So much for the concept of “joining the immortals.”

But at least Jeff Bagwell, Tim Raines and Ivan Rodriguez never have to go through this annual pageant of nonsense again.

Barry Bonds does, though, and so does Roger Clemens, and to a lesser extent, so does Curt Schilling. They are the new litmus strips for the Hall, and they will more than replace Raines (voter ignorance division) and Bagwell (presumption of guilt with evidence division) for self-involved debate.

And in that adjusted role from doomed outsiders to serious candidates, Bonds and Clemens – and to a lesser extent again, Schilling – have become invaluable to the Hall, and their eventual election and induction will reduce the Hall’s ability to inflame passions outside the seamhead community.

On a day when Bagwell and Raines finally cleared the 75 percent threshold and Bonds and Clemens moved from 45 percent to 53.8 and 54.1 percent, respectively, the Hall of Fame Debating And Chowder Society saw the end times for its power as a multi-month debate-churner.

The blatherers are dead, long live the blatherers.

An entire mini-industry of Hall watchers has been spawned, in part by the now-feted Ryan Thibodaux and his exit polling but also by the debates about what the Hall should be and who should get to decide it. It has made days like Wednesday event viewing when it hadn’t been for years. For that, the Hall owes Bonds and Clemens a debt that the powers inside Major League Baseball wishes it didn’t have to pay. But the day they are inducted is the day that PEDs die as a debating point. The answer will have been provided, and there will be no more need for discussion.

Worse yet, the BBWAA’S new voter transparency rules may unfortunately impact our pal Thibodaux, whose seminal work in this understudied area of social science undermined ballot secrecy. In short, if everyone has to fess up, the desperate need to know early returns may dry up.

Oh, there will always be the day of post mortem-ization, as those who didn’t clear the threshold are subject to a few rounds of the popular parlor game, “Who Got Snubbed, And The Tedious And Half-Informed Reasons Why.”

For instance, the big debating point from today’s results will not be about Raines and Guerrero getting in, but what happened to the Bonds and Clemens votes. People have already postulated that a lot of the jump in their respective votes can be directly linked to Bud Selig’s election from the Veterans Committee. Voters who had previously ridden the Hall-as-temple argument suddenly lost their raison d’etre and realized that the PED problem was an industry matter rather than a greedy players’ matter.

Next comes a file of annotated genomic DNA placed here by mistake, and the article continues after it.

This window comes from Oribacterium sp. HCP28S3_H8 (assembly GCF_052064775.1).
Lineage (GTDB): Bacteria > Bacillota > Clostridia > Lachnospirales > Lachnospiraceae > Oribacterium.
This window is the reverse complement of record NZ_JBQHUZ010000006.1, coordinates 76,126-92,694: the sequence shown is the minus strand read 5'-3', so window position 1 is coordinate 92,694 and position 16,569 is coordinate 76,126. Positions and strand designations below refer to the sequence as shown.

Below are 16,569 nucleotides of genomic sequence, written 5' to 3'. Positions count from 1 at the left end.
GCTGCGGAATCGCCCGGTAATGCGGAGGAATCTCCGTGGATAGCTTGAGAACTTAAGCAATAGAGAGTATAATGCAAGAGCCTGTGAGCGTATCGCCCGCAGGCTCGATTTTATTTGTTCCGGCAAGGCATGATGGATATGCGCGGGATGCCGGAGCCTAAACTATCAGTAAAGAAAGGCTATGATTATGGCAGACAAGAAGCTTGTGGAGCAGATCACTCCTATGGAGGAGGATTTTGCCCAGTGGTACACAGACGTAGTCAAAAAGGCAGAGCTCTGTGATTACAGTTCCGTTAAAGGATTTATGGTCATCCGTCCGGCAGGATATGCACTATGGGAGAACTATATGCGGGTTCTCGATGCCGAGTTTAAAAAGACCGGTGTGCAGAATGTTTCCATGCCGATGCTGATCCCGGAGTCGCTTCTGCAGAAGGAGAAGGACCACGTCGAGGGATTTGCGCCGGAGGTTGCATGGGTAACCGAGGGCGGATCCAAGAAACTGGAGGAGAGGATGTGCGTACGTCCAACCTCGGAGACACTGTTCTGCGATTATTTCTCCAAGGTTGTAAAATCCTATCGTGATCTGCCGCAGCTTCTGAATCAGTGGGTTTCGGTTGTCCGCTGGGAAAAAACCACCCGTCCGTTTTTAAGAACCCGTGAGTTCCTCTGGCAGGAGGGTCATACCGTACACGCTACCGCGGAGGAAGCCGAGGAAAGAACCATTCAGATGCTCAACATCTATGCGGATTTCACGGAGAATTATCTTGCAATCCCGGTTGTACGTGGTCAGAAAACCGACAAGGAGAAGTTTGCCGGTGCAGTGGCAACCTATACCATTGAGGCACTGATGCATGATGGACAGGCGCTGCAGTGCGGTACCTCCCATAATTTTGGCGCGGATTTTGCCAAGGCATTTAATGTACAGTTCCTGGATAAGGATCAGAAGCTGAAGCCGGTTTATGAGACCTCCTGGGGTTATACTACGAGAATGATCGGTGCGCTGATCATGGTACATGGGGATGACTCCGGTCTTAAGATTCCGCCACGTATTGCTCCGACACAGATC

In short, they saw Selig getting in as tacit approval that the PED issue was no longer a moral one in baseball but a cynical one, a way to blame labor for management’s culpability. That is an irony whose existence Selig will almost surely deny, but it’s there anyway, and it represents one more non-glacial change in a system that has been nearly immovable for most of its existence.

The next change, of course, may be removing the vote from the BBWAA and turning it over to a more malleable panel of “experts” who may not skew as young and values-neutral as the BBWAA of the future seems to be heading. That course may be hastened if/when Bonds and Clemens are elected, because halls of fame in their more traditional role have been more about rewarding friends and punishing enemies, and a large and shifting electorate makes that harder to accomplish.

The argument against such a course, though, is that the current system of three months of fevered public debate about the same old stuff works for the Hall’s sense of its importance. I mean, MLB Network and its fetish for shrill argument only has so much reach.

By Friday, though, all of this will revert to its typically inert state. Bonds, Clemens (ATALE Schilling), PEDs, morality, practicality, secrecy, old voter/young voter – all of it will fade back into insignificance.

And in a year or two or maybe three, Bonds and Clemens will wipe it all out by being included in the one club that we once knew would never tolerate their presence, and the Hall Of Fame’s Golden Age Of Shrieking Argument will end.

In a weird and largely unpleasant way, it will be missed.